Referring now to the drawings, in FIG. 1, a flowchart 100 illustrates a method for generation and recovery of a stable clock signal using dual spread spectrum clock signals. First, first and second lower frequency dual clock signals, named Clock A and Clock B, are provided at Blocks 130, 150, which will be modulated as will be discussed; these first and second lower frequency dual clock signals at Blocks 130, 150 have respective frequencies that are less than a frequency of the high frequency clock signal at Block 115 to be recovered by a receiver (shown in FIG. 2). As shown in the figure, the lower frequency clock signals at Blocks 130, 150 can be simply supplied, as indicated by the flow from Block 105 to Block 130 and from Block 110 to Block 150, or, optionally, they may be generated from a high frequency clock signal at Block 115. In the later case, the high frequency clock signal 115 is divided by two divisors, such as by M in Block 120 and by N in Block 125, to generate the first and second lower frequency dual clock signals at Blocks 130, 150, that are coherent with respect to one another, thereby making them easier to recover later by the receiver. These lower frequency clock signals, are presented to respective mixers at Blocks 135, 155, to generate modulated clock signals, named Modulated Clock A and Modulated Block B, respectively, at Blocks 145, 160 as shown. Mixers at Blocks 135, 155 frequency modulate (FM) Clock A and Clock B to cause them to sweep in the frequency spectrum of operation in opposite directions with respect to one another; i.e. while one signal is sweeping in an upward frequency direction, the other signal is sweeping in a downward frequency direction. The modulated clock signals Modulated Clock A, Modulated Clock B generated at Blocks 145, 160 do not, therefore, combine since they are linear coherent signals.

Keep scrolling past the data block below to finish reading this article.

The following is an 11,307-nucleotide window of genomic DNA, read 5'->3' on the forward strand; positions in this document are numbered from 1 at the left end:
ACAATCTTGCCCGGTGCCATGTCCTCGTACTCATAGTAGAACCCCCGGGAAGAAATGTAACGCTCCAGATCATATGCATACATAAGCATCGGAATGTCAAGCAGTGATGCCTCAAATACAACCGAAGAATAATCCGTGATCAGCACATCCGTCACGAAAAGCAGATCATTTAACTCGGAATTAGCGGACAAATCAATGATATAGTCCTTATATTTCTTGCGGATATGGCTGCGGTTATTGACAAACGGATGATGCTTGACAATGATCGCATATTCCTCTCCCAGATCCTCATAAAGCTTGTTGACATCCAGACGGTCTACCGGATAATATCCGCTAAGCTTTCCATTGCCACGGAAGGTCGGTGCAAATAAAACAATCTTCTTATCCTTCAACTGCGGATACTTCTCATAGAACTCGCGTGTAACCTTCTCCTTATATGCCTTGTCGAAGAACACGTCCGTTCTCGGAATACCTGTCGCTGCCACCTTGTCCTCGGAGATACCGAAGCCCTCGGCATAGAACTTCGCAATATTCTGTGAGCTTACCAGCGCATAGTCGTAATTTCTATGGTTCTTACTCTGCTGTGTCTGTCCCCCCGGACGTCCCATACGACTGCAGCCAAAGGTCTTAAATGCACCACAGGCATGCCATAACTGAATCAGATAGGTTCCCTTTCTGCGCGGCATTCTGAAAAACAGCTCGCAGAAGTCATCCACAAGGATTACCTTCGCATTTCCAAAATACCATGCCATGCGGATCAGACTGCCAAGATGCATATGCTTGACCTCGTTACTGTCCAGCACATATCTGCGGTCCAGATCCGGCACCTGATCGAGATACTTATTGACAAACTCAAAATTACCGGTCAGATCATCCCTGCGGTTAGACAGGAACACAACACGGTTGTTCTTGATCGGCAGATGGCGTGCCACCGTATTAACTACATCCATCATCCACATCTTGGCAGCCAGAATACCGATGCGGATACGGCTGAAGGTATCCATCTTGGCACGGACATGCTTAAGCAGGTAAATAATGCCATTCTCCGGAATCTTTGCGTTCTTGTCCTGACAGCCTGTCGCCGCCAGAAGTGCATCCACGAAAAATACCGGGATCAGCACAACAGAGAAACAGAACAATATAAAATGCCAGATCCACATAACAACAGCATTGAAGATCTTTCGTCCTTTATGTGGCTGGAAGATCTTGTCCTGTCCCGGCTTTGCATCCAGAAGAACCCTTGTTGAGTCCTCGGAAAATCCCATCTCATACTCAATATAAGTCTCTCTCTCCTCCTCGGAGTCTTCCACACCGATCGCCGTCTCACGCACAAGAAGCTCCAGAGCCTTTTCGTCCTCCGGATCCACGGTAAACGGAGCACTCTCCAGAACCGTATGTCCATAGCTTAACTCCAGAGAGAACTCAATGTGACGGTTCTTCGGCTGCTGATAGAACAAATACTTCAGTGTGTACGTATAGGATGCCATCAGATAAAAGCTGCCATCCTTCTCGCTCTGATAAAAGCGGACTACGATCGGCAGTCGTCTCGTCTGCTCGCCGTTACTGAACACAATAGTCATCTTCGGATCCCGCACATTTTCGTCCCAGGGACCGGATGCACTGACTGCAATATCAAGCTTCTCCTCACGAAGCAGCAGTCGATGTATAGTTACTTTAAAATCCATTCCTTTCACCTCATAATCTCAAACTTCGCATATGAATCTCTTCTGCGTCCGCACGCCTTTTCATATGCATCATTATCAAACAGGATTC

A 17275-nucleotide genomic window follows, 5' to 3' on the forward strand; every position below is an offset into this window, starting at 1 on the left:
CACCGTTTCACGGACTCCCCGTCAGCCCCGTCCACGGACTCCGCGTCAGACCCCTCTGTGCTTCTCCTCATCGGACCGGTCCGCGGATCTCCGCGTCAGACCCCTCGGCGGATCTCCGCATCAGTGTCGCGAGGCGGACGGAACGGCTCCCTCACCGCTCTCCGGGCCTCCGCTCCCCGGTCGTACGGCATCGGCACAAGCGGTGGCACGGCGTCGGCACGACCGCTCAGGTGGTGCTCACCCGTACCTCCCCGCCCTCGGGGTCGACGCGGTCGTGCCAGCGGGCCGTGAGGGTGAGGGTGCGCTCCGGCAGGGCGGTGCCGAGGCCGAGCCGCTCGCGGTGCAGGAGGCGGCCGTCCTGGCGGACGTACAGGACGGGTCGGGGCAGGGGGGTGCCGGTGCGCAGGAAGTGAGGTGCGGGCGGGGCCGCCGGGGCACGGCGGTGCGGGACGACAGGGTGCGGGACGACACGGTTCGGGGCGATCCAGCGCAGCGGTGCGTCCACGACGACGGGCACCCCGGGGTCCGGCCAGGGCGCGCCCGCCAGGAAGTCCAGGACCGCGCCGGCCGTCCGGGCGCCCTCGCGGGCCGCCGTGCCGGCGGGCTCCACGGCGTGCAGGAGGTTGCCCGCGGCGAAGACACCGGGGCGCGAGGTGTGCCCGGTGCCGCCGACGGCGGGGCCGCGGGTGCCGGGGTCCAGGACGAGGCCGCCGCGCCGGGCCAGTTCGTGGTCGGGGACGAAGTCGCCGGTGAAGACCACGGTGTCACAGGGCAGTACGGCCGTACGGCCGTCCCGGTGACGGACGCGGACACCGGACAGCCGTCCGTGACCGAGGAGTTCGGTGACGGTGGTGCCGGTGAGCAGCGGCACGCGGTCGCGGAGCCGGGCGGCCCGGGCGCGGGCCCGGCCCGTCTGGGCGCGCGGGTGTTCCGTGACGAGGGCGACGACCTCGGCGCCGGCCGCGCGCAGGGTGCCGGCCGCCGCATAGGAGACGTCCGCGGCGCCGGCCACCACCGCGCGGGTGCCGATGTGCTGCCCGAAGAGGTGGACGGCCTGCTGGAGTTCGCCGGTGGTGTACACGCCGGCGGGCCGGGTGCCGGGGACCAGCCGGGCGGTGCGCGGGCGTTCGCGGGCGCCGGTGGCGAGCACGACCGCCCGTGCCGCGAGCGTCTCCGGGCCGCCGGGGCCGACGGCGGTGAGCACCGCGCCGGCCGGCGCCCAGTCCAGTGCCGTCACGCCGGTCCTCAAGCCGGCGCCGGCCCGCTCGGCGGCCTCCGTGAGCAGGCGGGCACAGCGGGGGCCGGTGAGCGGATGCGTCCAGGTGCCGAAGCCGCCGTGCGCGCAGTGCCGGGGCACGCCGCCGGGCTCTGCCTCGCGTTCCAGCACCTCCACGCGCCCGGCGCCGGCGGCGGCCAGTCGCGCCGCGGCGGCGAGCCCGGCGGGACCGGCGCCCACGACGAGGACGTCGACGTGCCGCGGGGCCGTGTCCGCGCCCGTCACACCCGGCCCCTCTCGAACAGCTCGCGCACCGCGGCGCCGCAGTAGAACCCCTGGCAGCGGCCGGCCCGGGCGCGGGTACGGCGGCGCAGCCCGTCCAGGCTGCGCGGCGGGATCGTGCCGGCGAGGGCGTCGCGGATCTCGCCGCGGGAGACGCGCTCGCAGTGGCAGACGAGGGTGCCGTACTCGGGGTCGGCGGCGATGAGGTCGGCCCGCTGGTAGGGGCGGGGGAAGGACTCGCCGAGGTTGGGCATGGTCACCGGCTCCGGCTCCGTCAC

Moreover, a spread modulation Clock C may be generated at Block 140. The spread modulation Clock C may be a simple sinusoidal signal or a triangle wave that may be optimized depending on the portion of the spectrum to be addressed; for instance, it may be optimized at approximately 120 kHz or 1 MHz. Or, the signal can be optimized by the “Hershey Kiss” pattern known in the industry to have a benefit to reducing the rise in spectral amplitude near the edges of the spread signal. The modulation clock signal 255 may be as law as 20 kHz but often does not go lower due to the risk of producing audible effects in some circumstances.